Leah’s children decided to test their newfound knowledge and used it to supernaturally create a cow. Because the cow wasn’t born through natural means, it didn’t legally require ritual slaughter. Yosef, unaware of the cow’s true origins, observed his brothers eating meat directly from a living animal and reported their “sin” to Yaakov. Unsatisfied with their creation of a cow, the brothers decided to test the limits of their knowledge a bit more, and created a living woman. When Yosef saw them walking around with an unfamiliar woman, he concluded that they were continuing to slide downhill in their sinful ways.
When the sons of Bilhah and Zilpah expressed interest in acquiring this fascinating and powerful knowledge, Leah’s children refused to teach them, explaining that their mothers were maidservants and their lineage was impure. Yosef, unaware of the subject matter being discussed, overheard only that Leah’s sons were “disgracing” their brothers by reminding them of their blemished pedigree and immediately ran to inform Yaakov of the sibling rivalry that was unfolding.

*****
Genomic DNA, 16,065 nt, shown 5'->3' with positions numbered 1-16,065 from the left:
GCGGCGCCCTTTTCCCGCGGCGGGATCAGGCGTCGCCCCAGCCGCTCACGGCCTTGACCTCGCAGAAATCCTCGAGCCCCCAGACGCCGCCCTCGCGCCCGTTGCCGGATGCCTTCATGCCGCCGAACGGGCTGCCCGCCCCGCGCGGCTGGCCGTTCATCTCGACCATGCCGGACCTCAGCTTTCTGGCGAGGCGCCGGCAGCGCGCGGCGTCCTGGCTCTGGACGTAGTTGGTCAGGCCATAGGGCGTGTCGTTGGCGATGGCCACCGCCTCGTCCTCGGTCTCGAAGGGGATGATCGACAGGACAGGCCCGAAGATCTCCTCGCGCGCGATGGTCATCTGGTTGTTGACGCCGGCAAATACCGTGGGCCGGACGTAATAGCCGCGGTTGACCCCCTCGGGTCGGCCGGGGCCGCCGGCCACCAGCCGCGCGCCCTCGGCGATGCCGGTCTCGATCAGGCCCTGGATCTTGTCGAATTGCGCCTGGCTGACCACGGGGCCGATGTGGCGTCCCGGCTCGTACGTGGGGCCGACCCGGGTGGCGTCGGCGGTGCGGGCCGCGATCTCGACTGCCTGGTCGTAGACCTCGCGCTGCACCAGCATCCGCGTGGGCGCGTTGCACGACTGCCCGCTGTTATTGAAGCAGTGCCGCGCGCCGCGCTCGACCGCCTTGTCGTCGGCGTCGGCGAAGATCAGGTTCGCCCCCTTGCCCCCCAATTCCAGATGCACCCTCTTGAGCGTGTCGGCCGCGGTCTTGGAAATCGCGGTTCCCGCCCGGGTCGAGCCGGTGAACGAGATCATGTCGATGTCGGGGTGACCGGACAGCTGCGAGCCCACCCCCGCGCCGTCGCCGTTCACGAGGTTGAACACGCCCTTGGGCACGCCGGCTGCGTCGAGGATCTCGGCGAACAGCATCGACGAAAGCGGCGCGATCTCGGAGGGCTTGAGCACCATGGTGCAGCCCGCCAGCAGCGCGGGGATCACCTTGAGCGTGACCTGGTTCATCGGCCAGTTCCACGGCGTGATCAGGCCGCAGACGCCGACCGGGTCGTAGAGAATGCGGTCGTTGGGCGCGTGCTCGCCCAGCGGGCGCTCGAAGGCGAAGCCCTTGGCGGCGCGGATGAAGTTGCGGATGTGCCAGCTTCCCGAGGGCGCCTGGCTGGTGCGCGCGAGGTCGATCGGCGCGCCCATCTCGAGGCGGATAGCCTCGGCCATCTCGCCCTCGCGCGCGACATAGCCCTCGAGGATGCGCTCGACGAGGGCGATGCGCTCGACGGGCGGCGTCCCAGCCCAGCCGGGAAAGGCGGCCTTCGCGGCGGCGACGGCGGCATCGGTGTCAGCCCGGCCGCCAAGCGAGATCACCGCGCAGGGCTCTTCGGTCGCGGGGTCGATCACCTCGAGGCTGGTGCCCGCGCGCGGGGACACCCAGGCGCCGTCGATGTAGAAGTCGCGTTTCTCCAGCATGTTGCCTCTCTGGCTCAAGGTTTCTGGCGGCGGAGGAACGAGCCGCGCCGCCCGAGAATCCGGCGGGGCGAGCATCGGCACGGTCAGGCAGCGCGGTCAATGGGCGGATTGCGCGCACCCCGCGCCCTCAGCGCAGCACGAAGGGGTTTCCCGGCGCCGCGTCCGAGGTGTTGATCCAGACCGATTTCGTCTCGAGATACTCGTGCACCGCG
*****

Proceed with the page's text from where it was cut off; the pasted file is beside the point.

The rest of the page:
Although these explanations of the brothers’ actions certainly seem more than a bit farfetched, Yosef was nevertheless punished for the slanderous reports he gave Yaakov instead of judging his brothers favorably. While it needn’t be assumed that a man spotted carousing with a suspicious woman created her, this episode clearly teaches the extent to which a person is obligated to engage in mental gymnastics to judge his fellow Jews favorably.